The active driving display, combination analog-digital gauge cluster, dual-zone climate control with cooled front seats, and smart keyless entry with push-start round out the technology package to make the experience comfortable and engaged. It doesn’t feel lacking except for adaptive cruise control, but with a car like this that promises an exhilarating drive, who needs it?
So when it comes to safety systems, Mazda knows that only the best will do for its executive-level customer. You got a total of 6 airbags, with two up front, and side and curtain pairs for coverage. Dynamic Stability Control is also present, as is ABS with EBD for when things go awry. All of these items are on top of the lane-keep assist, 360-degree camera with front and rear parking sensors, blind-spot monitoring with rear cross-traffic alert, and finally, ISOFIX anchors. We would have wanted to see forward collision mitigation, however.
Driving and Handling
Word of advice, ditch the chauffeur and drive this car yourself. Everything is dialed in and ergonomic with a cocoon-like cabin that envelops you and makes you feel one with the car – definitely a result of Mazda’s philosophy of Jinba Ittai. The seat that comes with the Mazda6 is able to adjust enough to give you an optimal driving position, and it even has a seat memory function for when you’re switching between pilots.
And ‘pilot’ is the appropriate term because this midsize sedan flies in a straight line and through the turns. Mazda’s G-Vectoring Control is like magic. It feels as if the car knows where you want to go while you’re turning the wheel. Before you know it, you’re in the lane that you want to be in, or you’re able to keep in your lane even at a higher-than-normal speed.
We haven’t even touched power yet. There are two drive modes on offer, which are normal, and sport. There are no fancy animations when switching between each setting, just a tiny little “sport” over the gear number in the gauge cluster. This sharpens the throttle response and keeps the transmission ready if not in manual mode. Gear changes are quick, the engine is very capable, and all of this is in an unassuming package. Underneath the hood of this poised sedan breathes a heart of fire, at least in its class. You get a 2.5-liter turbocharged 4-cylinder that produces 228 hp and 420 Nm of torque mated to a 6-speed automatic transmission that accelerates the car like a bat out of hell. Trust us, it’ll surprise you how quick this car is and how well it moves through the corners. It moves smaller than it actually is.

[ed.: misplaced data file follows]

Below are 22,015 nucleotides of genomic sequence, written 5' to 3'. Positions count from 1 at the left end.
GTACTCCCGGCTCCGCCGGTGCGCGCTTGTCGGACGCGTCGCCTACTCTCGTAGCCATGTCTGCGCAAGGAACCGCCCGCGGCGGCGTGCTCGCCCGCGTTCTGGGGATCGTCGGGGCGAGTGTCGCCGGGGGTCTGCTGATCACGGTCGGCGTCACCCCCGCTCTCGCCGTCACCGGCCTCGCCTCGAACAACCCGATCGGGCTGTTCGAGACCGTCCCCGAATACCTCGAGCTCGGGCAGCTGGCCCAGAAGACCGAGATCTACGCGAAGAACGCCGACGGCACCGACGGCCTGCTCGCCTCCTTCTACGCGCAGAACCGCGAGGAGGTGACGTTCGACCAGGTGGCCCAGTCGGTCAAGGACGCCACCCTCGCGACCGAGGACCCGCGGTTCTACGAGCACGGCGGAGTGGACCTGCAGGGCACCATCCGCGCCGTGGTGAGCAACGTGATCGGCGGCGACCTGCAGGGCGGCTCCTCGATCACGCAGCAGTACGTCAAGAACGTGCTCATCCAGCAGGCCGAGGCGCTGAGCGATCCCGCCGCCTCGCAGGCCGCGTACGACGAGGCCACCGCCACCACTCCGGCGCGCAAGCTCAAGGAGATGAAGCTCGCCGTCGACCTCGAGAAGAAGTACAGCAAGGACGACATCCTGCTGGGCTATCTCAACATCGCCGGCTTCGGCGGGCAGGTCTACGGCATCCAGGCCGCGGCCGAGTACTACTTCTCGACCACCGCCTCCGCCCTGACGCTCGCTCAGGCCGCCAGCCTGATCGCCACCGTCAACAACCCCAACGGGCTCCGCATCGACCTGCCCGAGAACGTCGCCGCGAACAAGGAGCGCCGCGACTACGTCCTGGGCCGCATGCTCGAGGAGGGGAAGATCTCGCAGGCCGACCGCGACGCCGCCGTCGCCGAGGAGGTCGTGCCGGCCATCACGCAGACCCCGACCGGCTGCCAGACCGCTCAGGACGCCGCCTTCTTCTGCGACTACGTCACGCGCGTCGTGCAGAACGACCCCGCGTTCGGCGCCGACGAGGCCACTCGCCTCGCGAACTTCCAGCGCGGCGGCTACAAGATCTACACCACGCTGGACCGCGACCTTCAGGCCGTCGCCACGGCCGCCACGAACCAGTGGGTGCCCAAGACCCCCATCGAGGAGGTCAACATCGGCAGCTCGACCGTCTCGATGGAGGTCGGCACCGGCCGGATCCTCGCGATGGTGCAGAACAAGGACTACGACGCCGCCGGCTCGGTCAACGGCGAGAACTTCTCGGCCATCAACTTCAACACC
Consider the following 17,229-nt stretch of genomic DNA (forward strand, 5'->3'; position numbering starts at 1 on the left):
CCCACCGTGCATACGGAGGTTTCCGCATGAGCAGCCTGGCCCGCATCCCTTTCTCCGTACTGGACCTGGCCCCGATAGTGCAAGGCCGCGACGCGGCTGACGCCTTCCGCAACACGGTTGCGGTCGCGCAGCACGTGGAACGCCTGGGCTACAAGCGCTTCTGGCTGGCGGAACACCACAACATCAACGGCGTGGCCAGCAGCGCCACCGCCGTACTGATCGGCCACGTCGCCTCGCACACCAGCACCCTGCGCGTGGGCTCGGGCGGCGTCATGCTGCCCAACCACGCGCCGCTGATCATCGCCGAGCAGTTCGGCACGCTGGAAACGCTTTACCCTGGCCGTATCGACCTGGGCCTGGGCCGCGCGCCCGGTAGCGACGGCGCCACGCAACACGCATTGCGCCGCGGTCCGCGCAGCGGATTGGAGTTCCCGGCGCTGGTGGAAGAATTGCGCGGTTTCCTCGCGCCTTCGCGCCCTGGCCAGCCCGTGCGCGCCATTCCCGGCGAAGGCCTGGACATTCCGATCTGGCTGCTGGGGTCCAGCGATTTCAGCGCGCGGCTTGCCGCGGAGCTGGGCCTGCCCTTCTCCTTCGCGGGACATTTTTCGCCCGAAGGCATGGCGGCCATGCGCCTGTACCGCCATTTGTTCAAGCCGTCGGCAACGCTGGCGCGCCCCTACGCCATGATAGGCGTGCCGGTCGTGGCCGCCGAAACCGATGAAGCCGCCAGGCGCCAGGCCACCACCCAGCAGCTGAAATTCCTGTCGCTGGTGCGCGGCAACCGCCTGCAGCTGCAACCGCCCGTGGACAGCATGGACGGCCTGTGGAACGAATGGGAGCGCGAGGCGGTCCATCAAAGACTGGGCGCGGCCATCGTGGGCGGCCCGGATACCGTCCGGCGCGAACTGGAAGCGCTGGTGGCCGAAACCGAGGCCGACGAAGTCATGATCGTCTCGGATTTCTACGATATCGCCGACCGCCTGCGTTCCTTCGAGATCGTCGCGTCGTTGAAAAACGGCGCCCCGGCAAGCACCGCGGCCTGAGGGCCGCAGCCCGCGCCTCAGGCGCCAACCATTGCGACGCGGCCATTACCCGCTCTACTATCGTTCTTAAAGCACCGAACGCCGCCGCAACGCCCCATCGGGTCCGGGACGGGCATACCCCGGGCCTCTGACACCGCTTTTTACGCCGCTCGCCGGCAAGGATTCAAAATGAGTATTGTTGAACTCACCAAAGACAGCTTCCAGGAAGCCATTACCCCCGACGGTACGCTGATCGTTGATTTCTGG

Mazda’s Skyactiv-G technology not only helps with the engine’s power output, but also with its fuel efficiency. In hellish city traffic, the Mazda6 achieved 5.5 km/L, which is expected from a big displacement 4-cylinder, but once things start moving and traffic clears up, the figures rose to 13 km/L at a speed of about 60 km/h which is on par with some compact sedans. On the highway, you can expect up to 23 km/L while cruising at around 80 km/h to 90 km/h.
It is rare that you get a gem of a car like this. It’s able to fulfill two roles and look darn good doing it. The Mazda6 is no slouch and is a joy to drive. It is reasonably comfortable, and superbly capable, and it has devilishly good looks to boot.
All of this refinement and engineering will cost you P2,250,000. It’s a bit steep, but consider the value proposition that Mazda is bringing in the form of mesmerizing build quality and stellar performance. If you were to go by the brand’s direction, which is to go up market into the premium sector, then it’d be almost criminal to buy this car because it is a steal for what it is.
If you’re grown up, and you still love the rush of a great car, then the Mazda6 Turbo is as elegant as it is exhilarating. It moves with purpose, and with a rider perfectly seated in the saddle, it’s nothing short of driving excitement wrapped in velvet sheet metal. Now the question is, when is Polymetal Grey coming out?